For a few days in 1851, St. Lawrence Hall in Toronto was the centre of the Abolitionist world. There, under the sparkling lights of the Great Hall, hundreds gathered for the North American Convention of Colored Freemen. At this historic meeting – for Blacks only – the community took ownership of its own struggle. Here also, two factions of the movement came face to face for the first time.

One of the voices in a famous argument belonged to Mary Ann Shadd. She was a bright, articulate young American and the indulged daughter of prosperous free Blacks. She had none of the scars, mental and physical, of abolitionist and former slave Henry Bibb – whom she met for the first time at this conference. Not long afterwards, Shadd moved to Canada and opened a school with the full support of Mary and Henry Bibb.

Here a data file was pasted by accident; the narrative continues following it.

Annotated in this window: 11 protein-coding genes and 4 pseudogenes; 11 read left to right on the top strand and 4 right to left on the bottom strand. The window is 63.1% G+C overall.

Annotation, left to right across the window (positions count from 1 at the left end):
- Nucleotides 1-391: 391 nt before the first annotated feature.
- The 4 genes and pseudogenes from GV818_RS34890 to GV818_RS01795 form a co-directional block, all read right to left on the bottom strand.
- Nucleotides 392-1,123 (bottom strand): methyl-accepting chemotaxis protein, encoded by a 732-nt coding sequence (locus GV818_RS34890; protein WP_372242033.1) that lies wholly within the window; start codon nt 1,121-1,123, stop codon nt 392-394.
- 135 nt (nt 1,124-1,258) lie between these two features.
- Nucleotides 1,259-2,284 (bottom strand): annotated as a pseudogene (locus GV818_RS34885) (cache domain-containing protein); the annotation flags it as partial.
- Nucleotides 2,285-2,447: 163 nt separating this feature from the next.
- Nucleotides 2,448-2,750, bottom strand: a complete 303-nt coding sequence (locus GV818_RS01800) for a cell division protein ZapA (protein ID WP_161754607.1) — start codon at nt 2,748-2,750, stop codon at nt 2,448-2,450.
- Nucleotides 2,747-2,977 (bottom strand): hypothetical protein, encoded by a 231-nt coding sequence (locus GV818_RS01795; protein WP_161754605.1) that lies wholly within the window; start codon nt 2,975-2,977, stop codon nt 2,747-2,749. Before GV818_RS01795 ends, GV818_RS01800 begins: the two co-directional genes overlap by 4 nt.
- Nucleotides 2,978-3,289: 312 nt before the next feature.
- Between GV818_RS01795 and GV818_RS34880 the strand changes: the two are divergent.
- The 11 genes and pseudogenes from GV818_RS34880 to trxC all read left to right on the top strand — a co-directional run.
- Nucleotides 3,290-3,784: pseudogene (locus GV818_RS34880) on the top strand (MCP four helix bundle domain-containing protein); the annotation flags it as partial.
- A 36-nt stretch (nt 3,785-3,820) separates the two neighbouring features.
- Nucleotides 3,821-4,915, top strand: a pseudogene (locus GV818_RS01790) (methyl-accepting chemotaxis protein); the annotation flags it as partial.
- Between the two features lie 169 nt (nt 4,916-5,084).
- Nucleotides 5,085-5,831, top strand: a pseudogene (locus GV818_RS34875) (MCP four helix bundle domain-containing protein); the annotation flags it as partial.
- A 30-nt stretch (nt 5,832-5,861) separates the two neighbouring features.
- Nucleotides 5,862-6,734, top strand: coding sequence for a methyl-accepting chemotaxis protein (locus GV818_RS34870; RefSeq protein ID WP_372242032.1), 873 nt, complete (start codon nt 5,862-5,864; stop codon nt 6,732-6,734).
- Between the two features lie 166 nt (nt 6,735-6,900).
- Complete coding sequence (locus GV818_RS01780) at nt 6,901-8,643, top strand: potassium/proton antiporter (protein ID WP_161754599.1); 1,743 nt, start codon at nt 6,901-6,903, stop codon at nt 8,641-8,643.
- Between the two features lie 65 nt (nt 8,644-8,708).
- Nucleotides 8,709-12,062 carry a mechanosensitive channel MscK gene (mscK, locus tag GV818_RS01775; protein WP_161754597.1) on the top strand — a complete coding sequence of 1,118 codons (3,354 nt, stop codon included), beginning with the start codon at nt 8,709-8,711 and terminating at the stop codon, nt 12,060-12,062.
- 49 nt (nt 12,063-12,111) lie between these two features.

The peace was short-lived. Shadd was an uncomfortable colleague, as the Bibbs soon discovered. She accused them of trying to isolate the Blacks and of making them dependent on white charity. In 1853, she founded her own newspaper – The Provincial Freeman – as a place to argue against the “superstitious” Black clergy, to attack the Bibbs’ Refugee Home Society for creating dependency, and to push for racial integration. It was a useful debate, though sadly bitter in tone, and it continued in one form or another for much of the 20th century.

Janet Uren (WordImage Inc.)
Maggie Fawcett, Claire Brodie, Parks Canada Agency, Multiculturalism Branch / Department of Canadian Heritage

Ontario, CANADA
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